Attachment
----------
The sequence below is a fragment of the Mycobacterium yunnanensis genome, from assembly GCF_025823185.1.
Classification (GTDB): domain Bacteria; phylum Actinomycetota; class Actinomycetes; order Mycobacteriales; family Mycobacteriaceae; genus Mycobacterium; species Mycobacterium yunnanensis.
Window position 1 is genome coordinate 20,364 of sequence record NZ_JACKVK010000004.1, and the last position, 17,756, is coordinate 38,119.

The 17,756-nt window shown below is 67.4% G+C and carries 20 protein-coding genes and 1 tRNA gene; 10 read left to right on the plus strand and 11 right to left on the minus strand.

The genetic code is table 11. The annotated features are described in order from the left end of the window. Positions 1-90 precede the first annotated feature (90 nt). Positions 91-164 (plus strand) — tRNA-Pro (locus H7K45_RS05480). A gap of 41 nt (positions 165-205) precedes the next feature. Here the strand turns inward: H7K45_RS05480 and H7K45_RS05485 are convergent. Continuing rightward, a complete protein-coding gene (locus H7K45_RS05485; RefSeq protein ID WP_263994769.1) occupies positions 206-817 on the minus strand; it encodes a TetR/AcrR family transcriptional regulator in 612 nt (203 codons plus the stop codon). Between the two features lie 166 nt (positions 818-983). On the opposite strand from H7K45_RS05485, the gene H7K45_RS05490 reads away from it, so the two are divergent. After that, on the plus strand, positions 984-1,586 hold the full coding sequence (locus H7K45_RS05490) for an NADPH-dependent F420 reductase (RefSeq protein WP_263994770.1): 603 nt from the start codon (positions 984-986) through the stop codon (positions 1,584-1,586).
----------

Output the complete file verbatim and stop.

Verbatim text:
The sequence below is a fragment of the Mycobacterium yunnanensis genome, from assembly GCF_025823185.1.
Classification (GTDB): domain Bacteria; phylum Actinomycetota; class Actinomycetes; order Mycobacteriales; family Mycobacteriaceae; genus Mycobacterium; species Mycobacterium yunnanensis.
Window position 1 is genome coordinate 20,364 of sequence record NZ_JACKVK010000004.1, and the last position, 17,756, is coordinate 38,119.

The 17,756-nt window shown below is 67.4% G+C and carries 20 protein-coding genes and 1 tRNA gene; 10 read left to right on the plus strand and 11 right to left on the minus strand.

The genetic code is table 11. The annotated features are described in order from the left end of the window. Positions 1-90 precede the first annotated feature (90 nt). Positions 91-164 (plus strand) — tRNA-Pro (locus H7K45_RS05480). A gap of 41 nt (positions 165-205) precedes the next feature. Here the strand turns inward: H7K45_RS05480 and H7K45_RS05485 are convergent. Continuing rightward, a complete protein-coding gene (locus H7K45_RS05485; RefSeq protein ID WP_263994769.1) occupies positions 206-817 on the minus strand; it encodes a TetR/AcrR family transcriptional regulator in 612 nt (203 codons plus the stop codon). Between the two features lie 166 nt (positions 818-983). On the opposite strand from H7K45_RS05485, the gene H7K45_RS05490 reads away from it, so the two are divergent. After that, on the plus strand, positions 984-1,586 hold the full coding sequence (locus H7K45_RS05490) for an NADPH-dependent F420 reductase (RefSeq protein WP_263994770.1): 603 nt from the start codon (positions 984-986) through the stop codon (positions 1,584-1,586).